Clearly, there are advantages to having former players fill out the officiating ranks that are worth exploring. Workman exemplifies many of them.
One particular thing Workman has—and one thing the league is likely to seek out in most of its future players-turned-referees—is an unsympathetic ear toward complainers.
"I think in my eight-year career I probably had five technicals and one ejection, something like that. I didn’t say anything to the refs when I played," Workman said. "I was too worried about my job and what I was supposed to do out there on the floor because (laughing) I could get cut at any time, you know? The important thing was not the referee. Plus he wasn’t going to change the call, so there was no use in arguing."
A former player coaches trust has nearly a decade of NBA experience, remains in top physical condition and doesn't put any stock in constant griping? It's starting to feel like the NBA would clone Workman if it could.
According to Bantom, the NBA is still in the early stages of putting together a more comprehensive initiative. But the desire to seek out and train players in the ways of officiating is strong in the league office.
Having run through the various benefits of using former players as referees, it's easy to understand why.
At the same time, it's worth pointing out that some careful calculation will be necessary to isolate the right candidates. We all know that an illustrious career as a player doesn't necessarily lead to a successful one as a coach or executive (see: Johnson, Magic; Thomas, Isiah and Jordan, Michael).
So it stands to reason that only a select few players have what it takes to do well as officials.
Who might those players be?
According to Workman, in addition to the league's broader efforts, he has personally pitched the idea to current players Luke Ridnour and Mike James, along with free agent Mickael Pietrus. Just don't expect any of them to jump right into training.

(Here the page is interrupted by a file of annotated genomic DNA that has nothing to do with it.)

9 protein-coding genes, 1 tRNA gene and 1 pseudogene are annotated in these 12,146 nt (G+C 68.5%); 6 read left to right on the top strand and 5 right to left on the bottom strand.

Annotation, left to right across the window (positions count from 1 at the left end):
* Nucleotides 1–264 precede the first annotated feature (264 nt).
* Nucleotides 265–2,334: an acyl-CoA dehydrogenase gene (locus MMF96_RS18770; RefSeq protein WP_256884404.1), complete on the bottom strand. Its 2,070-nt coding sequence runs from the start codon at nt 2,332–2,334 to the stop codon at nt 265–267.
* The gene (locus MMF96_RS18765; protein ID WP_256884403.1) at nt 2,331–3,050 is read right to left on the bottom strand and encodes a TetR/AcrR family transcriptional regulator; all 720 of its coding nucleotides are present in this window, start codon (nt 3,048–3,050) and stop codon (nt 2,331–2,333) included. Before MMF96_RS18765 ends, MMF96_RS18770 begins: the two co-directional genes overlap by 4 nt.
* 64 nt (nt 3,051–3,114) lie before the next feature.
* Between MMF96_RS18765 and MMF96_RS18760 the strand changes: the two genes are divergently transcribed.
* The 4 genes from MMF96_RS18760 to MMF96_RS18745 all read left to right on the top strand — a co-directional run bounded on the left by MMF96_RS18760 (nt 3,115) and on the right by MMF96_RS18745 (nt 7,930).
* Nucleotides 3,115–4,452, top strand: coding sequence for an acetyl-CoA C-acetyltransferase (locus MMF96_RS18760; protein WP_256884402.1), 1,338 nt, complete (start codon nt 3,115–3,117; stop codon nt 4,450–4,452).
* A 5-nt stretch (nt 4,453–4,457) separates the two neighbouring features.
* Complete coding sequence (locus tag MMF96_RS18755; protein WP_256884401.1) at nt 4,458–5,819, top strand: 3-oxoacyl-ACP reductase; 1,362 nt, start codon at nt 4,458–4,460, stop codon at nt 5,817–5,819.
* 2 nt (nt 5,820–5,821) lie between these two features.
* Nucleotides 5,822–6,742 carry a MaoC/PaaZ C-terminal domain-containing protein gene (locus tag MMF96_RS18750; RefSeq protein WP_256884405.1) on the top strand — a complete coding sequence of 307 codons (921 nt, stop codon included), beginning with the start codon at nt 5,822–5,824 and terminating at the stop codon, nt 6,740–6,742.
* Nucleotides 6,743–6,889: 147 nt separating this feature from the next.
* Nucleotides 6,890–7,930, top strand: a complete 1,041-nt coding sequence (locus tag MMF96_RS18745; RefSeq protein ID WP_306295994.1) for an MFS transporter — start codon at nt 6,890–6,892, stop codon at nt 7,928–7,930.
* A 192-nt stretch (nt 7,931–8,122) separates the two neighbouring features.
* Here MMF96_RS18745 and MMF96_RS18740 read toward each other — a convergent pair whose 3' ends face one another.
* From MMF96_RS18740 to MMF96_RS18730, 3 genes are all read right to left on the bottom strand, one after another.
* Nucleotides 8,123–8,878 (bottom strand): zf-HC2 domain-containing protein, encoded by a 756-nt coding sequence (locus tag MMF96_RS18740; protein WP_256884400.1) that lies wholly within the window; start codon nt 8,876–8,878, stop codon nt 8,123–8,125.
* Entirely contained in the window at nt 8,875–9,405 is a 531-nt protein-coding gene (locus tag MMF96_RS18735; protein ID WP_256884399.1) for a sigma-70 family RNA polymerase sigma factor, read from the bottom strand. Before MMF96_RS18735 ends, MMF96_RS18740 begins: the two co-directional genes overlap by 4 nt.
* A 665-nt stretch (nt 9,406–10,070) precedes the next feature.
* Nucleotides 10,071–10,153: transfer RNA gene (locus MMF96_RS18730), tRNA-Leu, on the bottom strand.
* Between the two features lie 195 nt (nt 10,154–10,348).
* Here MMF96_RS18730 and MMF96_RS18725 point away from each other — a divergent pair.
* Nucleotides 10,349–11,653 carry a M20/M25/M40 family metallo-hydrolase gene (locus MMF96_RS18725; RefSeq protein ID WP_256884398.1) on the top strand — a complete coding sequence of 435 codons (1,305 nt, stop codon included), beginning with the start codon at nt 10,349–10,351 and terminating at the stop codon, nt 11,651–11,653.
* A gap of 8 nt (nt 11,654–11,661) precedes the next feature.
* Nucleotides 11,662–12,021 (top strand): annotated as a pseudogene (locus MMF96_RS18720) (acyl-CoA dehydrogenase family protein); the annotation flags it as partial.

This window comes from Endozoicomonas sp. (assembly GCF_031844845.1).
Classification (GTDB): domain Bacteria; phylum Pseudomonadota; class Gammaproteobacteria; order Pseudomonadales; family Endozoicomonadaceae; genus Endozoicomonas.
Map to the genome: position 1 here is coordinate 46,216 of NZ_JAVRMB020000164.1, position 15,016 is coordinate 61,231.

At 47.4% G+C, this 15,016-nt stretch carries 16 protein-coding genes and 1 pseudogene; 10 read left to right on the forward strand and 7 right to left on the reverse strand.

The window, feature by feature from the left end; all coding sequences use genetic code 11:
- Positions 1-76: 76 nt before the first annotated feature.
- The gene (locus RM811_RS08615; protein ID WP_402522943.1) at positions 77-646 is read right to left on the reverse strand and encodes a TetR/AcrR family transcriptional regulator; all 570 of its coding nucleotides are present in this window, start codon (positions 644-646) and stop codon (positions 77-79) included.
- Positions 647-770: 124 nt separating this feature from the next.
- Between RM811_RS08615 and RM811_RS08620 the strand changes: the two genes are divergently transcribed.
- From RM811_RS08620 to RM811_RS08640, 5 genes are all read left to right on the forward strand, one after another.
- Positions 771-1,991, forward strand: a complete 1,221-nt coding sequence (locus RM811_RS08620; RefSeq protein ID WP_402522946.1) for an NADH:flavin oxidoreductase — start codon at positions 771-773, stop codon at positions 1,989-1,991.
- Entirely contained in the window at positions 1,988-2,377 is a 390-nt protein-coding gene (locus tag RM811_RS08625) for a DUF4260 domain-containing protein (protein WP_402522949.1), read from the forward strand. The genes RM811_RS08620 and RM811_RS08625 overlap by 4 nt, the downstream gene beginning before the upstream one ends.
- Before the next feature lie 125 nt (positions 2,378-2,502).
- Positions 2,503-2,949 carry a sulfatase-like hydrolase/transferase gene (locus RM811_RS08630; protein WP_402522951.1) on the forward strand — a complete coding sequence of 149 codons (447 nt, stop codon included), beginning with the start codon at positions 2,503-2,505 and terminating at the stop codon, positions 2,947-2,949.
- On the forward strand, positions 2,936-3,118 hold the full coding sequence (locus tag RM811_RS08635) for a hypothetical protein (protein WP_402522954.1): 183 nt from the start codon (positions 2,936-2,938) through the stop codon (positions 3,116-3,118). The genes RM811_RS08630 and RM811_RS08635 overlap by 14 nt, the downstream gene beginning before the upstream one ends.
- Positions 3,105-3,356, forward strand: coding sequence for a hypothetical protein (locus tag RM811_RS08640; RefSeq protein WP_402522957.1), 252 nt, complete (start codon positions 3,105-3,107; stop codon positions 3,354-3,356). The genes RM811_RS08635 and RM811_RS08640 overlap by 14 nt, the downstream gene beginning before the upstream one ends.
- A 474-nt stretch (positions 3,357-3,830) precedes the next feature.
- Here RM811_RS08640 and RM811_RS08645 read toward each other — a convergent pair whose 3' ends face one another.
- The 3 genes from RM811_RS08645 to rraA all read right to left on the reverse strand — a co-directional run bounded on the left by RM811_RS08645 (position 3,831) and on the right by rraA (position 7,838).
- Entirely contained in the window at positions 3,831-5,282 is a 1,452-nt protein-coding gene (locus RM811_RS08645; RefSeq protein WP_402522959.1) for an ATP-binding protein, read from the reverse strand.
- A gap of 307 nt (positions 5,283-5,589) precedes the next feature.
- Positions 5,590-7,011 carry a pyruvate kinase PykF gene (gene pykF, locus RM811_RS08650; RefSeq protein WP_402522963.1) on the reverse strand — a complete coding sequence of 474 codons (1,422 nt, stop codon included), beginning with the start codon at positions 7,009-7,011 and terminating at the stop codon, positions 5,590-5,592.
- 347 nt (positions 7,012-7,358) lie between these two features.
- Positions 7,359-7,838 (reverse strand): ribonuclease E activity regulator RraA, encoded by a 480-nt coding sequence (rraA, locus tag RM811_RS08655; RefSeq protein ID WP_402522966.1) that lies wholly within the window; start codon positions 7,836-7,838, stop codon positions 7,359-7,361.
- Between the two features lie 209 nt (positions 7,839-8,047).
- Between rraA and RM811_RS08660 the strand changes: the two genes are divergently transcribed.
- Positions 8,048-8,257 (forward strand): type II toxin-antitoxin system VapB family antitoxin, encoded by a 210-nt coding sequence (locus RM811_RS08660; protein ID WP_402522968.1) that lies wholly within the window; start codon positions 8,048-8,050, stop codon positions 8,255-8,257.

"The first reaction was 'Naaaaah.' And then afterwards I said, 'Hey, it’s a second pension.' And they go, 'Wait a minute, I need to think about it,'" Workman said.
Perhaps Workman's third career should be in sales. He seems to have the art of persuasion down pat.
As enticing as it might be to imagine an NBA future that features dozens of former players blowing the whistles—paying it forward, as it were, after their playing careers have ended—the truth is that guys like Workman (and Leon Wood and Bernie Fryer before him) are extremely rare.
We've touched on the financial and logistical hardships of transitioning from player to ref, but prospective "Workman types" will also have to share his rare willingness to suffer through the learning curve, face inevitable criticism and humble themselves in the task of learning a familiar game from an unfamiliar angle.
It seems, though, that the league stands to gain a great deal if its effort to recruit more people like Workman is successful. Clearer lines of communication between coaches and officials and an infusion of youth might be just the beginning.
As a player, Workman spent years doing everything he could to stick around in the league. Now, he's suddenly a foundational piece of the NBA's future.
His days of being unwanted are long gone.